In July 1866, the Reverend Luther T. Woodward reported to the Willamette University board of trustees that several prominent Oregonians wanted to establish a law department at the school. The Oregon Conference of the Methodist Church, which oversaw the university, gave full approval to this action. Matthew P. Deady, a distinguished jurist, taught the first formal courses in jurisprudence, beginning in the 1870s. In 1883, the university established the College of Law, offering a formalized law program leading to the Bachelor of Laws (LL.B.). It was the second law school established in the West and the first in the Northwest.
William Marion Ramsey, first dean of the college, chose the faculty from the law firms in Salem. In 1886, Charles A. Packenham of Idaho became the first alumnus, and the class of 1898 included Willamette's first two women law graduates, Olive S. England and Gabrielle Clark.
In the early 1900s, prospective students presented themselves the day before the term began and were examined as to their qualifications. If they were high school graduates, admission was fairly certain. If not, the would-be student could take an equivalency examination or register for classes at the university. Two certificates attesting to the student's moral fitness to pursue law were required of all who were not personally known to a member of the faculty. By 1930, entering students had to have two years of college, and graduation required 1,080 hours of instruction.
Willamette University College of Law was accredited by the American Bar Association in 1938 and achieved full accreditation by the Association of American Law Schools in 1946. A year later, the College of Law established the first legal aid clinic in the West. The college gained national prominence in 1959 when its students won the National Moot Court Championship. That same year, the Willamette Law Journal (now the Willamette Law Review) started work on its first issue.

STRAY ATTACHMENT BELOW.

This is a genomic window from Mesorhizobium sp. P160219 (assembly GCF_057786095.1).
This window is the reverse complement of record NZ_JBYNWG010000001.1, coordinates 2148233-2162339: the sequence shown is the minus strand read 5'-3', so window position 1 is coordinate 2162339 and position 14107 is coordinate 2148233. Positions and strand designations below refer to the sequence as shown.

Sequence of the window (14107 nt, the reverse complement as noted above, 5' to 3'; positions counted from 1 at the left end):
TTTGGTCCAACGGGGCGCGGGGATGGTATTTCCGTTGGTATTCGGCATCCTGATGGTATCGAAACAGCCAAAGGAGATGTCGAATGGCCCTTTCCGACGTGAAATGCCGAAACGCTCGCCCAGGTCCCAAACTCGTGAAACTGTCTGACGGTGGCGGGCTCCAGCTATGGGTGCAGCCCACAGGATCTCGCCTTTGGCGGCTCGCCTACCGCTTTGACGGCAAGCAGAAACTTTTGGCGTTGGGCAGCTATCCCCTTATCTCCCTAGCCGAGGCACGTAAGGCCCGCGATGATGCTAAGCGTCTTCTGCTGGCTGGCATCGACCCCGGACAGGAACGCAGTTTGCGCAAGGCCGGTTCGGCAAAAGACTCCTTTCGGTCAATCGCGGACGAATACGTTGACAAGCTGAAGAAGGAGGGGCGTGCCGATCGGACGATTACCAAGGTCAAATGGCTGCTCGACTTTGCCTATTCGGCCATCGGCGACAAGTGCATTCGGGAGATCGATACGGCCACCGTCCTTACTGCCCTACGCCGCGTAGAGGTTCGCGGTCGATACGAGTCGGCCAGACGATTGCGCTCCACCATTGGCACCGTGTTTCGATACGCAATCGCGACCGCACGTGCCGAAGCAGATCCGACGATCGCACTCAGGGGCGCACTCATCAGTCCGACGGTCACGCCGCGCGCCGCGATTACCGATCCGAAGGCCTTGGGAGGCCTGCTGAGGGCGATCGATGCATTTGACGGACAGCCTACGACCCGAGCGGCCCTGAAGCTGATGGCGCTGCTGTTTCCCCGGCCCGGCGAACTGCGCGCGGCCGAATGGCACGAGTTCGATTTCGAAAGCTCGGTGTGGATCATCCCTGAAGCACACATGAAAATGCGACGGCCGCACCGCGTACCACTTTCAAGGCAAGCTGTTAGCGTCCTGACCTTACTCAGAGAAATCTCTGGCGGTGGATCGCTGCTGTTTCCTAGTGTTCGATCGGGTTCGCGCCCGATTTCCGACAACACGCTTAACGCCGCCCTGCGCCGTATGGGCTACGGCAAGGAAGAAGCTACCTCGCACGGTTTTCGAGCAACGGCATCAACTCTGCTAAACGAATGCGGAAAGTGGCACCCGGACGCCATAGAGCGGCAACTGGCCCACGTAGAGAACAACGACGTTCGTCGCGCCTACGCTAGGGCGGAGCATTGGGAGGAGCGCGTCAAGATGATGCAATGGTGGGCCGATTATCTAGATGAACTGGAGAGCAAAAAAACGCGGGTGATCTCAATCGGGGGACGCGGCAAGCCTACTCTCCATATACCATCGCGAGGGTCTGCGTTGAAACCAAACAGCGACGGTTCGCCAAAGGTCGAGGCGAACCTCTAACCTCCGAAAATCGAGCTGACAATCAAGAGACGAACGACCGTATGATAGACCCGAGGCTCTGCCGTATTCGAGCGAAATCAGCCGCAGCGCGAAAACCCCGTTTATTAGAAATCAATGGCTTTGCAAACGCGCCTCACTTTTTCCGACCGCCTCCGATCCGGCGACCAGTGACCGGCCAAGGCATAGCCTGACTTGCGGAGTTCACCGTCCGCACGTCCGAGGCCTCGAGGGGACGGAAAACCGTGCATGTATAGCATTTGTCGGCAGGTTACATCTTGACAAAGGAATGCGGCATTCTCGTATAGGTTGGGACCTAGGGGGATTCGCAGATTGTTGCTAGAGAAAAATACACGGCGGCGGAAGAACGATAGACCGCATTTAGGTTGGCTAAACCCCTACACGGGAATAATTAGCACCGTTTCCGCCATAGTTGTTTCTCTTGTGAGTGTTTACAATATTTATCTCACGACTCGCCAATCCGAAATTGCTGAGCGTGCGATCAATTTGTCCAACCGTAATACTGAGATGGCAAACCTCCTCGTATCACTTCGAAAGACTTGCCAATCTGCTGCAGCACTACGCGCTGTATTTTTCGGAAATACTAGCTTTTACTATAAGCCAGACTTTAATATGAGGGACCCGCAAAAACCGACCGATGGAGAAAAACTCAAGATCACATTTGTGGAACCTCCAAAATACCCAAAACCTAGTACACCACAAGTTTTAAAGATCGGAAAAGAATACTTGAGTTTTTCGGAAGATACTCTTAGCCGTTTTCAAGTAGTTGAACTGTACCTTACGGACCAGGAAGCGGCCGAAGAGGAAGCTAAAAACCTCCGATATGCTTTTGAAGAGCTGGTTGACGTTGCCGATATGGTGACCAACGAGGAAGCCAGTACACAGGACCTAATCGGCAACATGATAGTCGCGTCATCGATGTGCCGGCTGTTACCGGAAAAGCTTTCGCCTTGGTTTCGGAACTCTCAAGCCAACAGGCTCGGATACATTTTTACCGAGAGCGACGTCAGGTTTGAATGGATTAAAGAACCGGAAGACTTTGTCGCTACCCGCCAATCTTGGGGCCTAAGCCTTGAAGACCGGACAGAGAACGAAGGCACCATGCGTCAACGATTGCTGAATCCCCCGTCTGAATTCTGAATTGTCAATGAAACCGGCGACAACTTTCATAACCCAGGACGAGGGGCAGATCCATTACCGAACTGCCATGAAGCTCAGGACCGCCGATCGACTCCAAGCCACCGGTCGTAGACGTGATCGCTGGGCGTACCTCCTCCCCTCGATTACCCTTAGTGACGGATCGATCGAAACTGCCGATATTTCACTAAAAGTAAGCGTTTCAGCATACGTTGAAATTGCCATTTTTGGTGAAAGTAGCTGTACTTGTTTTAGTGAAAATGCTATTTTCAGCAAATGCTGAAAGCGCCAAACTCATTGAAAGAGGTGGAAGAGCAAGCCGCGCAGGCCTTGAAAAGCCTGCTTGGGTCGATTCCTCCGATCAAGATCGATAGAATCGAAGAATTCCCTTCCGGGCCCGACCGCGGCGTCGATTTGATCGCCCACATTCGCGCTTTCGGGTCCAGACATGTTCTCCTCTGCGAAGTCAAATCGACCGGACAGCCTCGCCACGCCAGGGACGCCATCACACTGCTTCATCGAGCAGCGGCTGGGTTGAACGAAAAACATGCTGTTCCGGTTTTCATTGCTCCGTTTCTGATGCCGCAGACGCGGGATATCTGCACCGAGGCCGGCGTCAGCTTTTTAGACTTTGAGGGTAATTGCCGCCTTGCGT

In 1967, the College of Law moved into the Truman Wesley Collins Legal Center. The center was remodeled in the early 1990s, and a new building was constructed, more than doubling the school's square footage. U.S. Supreme Court Justice Sandra Day O'Connor participated in a rededication ceremony in 1992. During the 1970s and 1980s, enrollment climbed to 400 students, taught by 16 full-time and more than a dozen part-time faculty. The number of women students rose to 40 percent.
The Willamette Center for Dispute Resolution was established in 1983 and administers the Certificate Program in Dispute Resolution, one of the top ten such programs in the country. In the late 1990s, the Legislative Assembly created the Oregon Law Commission to conduct a program of law reform; it has been housed at Willamette's law school since 1999. In 2002, the law school established the Willamette Center for Law and Government, giving students the opportunity to work with state and city government.
In 2003, the university acquired the Carnegie building on the corner of Winter and State streets and transformed it into the Oregon Civic Justice Center. U.S. Supreme Court Justice Ruth Bader Ginsburg helped open the new building in September 2008.
The College of Law offers three degree programs: the Doctor of Jurisprudence (J.D.), the Joint Degree Program (J.D./M.B.A.), and an LL.M. in transnational law. Students can earn certificates in law and government, sustainability law, dispute resolution, law and business, and international and comparative law. In 2009, the law school had a student body of approximately 450 students. Nearly half of students are women, and more than 20 percent are students of color.
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Becka, Anne Marie, ed. Celebrating 125 Years of Outstanding Legal Education and Bar Leadership. Salem, Ore.: Willamette University College of Law, 2008.